"We do not have such statistics with rocket flight," Anilkumar continued. "In fact, we have flown to the moon for only about ten crewed landings and some more uncrewed landings. How do you achieve the level of reliability and surety with such little data, especially when human flight is involved? Now, that is rocket science—to be able to design something perfectly when you do not have second chances. Just because we have flown to the Moon before is no guarantee for success this time around."

We have made tremendous progress in engineering—with materials, instrumentation, computers and software—and they will all be part of the new designs for the Apollo program, he said.

"One needs to go through every test methodically—and there are thousands of them—before the flight can be signed off on," Anilkumar said. "Even a small mistake can fail a mission. Human space flight requires utmost attention to safety and reliability."

According to Pernicka, the greatest challenge in the Apollo program relates to the Human Landing System (HLS), which will involve a SpaceX Starship vehicle shuttling astronauts from the Orion spacecraft orbiting the moon to the lunar surface and back again.

"The hardware involved and the mission operations are both quite complex compared to the Apollo missions," he said. "I do think NASA will overcome this challenge, as we have the technology to accomplish these lunar landings—but the development and testing processes will need to be executed nearly flawlessly prior to the first landing attempt."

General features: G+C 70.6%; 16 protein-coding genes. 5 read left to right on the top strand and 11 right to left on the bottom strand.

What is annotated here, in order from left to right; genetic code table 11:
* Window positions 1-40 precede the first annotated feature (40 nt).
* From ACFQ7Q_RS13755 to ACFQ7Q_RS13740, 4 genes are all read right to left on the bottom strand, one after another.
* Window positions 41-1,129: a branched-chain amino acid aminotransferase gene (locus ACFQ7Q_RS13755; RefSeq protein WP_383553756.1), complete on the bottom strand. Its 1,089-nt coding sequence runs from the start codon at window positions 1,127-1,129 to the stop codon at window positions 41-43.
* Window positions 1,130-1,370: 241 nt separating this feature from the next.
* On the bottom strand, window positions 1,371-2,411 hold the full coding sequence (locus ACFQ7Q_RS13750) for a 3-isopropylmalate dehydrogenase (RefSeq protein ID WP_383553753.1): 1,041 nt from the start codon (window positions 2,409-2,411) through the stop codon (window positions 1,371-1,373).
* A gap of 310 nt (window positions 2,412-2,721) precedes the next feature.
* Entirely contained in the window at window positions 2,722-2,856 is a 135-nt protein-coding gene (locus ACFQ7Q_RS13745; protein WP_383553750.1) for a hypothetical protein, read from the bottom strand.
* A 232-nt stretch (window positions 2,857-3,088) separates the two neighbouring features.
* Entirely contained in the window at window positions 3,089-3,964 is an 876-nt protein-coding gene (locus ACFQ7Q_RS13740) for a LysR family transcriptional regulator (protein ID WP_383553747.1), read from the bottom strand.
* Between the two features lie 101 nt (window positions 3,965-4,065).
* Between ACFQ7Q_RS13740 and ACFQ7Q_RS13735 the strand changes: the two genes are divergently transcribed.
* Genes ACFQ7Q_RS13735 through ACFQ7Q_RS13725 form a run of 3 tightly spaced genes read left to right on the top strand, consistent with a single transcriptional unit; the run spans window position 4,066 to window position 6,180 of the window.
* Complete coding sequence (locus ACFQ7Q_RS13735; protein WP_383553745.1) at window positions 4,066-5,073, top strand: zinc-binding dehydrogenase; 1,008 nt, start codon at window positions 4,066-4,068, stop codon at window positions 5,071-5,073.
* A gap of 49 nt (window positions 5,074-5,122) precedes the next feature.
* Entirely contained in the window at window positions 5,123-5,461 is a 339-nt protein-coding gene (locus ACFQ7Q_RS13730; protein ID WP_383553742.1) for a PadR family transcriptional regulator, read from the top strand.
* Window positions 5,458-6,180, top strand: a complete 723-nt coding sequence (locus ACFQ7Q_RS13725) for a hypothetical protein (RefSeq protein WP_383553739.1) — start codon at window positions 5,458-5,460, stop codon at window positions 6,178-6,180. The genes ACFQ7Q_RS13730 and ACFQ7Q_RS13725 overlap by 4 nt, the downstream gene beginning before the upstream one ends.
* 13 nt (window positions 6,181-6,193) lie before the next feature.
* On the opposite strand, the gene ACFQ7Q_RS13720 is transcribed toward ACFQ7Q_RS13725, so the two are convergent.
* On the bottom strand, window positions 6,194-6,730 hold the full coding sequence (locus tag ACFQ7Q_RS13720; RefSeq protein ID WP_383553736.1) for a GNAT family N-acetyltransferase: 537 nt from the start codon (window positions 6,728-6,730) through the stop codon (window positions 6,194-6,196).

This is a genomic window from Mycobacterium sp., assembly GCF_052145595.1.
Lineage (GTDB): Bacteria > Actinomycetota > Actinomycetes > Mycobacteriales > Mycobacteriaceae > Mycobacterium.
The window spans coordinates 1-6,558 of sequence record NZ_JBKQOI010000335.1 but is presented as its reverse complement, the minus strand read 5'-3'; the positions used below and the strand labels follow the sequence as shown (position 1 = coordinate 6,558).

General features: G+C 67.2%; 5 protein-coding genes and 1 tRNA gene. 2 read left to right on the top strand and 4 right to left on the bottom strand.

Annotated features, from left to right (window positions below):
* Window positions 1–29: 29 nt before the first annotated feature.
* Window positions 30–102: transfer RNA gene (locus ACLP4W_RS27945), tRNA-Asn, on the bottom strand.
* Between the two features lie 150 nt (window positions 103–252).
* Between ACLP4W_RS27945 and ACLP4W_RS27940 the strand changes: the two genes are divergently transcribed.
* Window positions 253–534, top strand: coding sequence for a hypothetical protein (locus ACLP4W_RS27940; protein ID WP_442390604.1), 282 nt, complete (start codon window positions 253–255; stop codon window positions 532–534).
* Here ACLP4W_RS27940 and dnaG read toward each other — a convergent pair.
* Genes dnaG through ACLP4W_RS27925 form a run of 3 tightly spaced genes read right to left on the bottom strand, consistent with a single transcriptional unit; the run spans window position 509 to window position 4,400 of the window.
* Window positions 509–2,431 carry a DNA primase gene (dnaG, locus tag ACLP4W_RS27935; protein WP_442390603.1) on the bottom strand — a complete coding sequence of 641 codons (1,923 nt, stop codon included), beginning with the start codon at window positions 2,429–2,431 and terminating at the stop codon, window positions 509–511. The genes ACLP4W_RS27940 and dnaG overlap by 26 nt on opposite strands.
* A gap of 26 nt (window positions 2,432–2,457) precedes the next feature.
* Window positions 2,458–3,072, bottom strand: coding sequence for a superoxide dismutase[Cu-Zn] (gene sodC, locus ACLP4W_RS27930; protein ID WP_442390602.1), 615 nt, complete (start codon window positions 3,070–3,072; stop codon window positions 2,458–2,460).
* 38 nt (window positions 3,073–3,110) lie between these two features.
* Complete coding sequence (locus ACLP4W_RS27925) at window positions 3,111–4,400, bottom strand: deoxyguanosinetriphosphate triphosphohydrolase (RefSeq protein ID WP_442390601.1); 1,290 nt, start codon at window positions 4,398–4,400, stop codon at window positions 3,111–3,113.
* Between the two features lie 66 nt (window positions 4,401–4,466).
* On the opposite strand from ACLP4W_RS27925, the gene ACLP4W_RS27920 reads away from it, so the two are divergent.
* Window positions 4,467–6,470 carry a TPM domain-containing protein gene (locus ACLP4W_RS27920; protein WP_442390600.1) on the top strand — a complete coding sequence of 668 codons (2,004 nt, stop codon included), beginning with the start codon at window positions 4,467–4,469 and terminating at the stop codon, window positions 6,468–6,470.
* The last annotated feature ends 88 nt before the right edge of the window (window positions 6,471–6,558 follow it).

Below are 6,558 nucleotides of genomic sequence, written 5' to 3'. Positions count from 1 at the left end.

With Artemis, NASA didn't necessarily start from zero when it came to developing the rocket. The SLS builds on technology borrowed mainly from the Space Shuttle program, according to Siegler.

"In that sense, building the rocket itself was easier in that we had the parts—like starting with a kit of legos rather than having to carve plastic bricks from scratch. That said, the space shuttle was never designed to get its payload all the way to the moon, so building it based on shuttle parts and technology still left a lot of really tough (and therefore expensive) development," he said.

But aside from any technical or logistical challenges, Siegler said the greatest challenge for Artemis could simply be apathy.

"This is essentially what happened with the Apollo program," he said. "It wasn't any technical challenge, but lack of public and political support of the program that killed it. I have heard people that grew up during Apollo claiming that they are not seeing the same level of excitement Apollo had, and that is not a great sign."

"Apollo had a huge PR build up that is starting with Artemis but is not in full bloom the way the 1960s space race was. I hope that excitement will come and build as things start to really happen and as other nations, namely China, or non-nations (such as SpaceX), move forward with their own lunar and Mars exploration goals."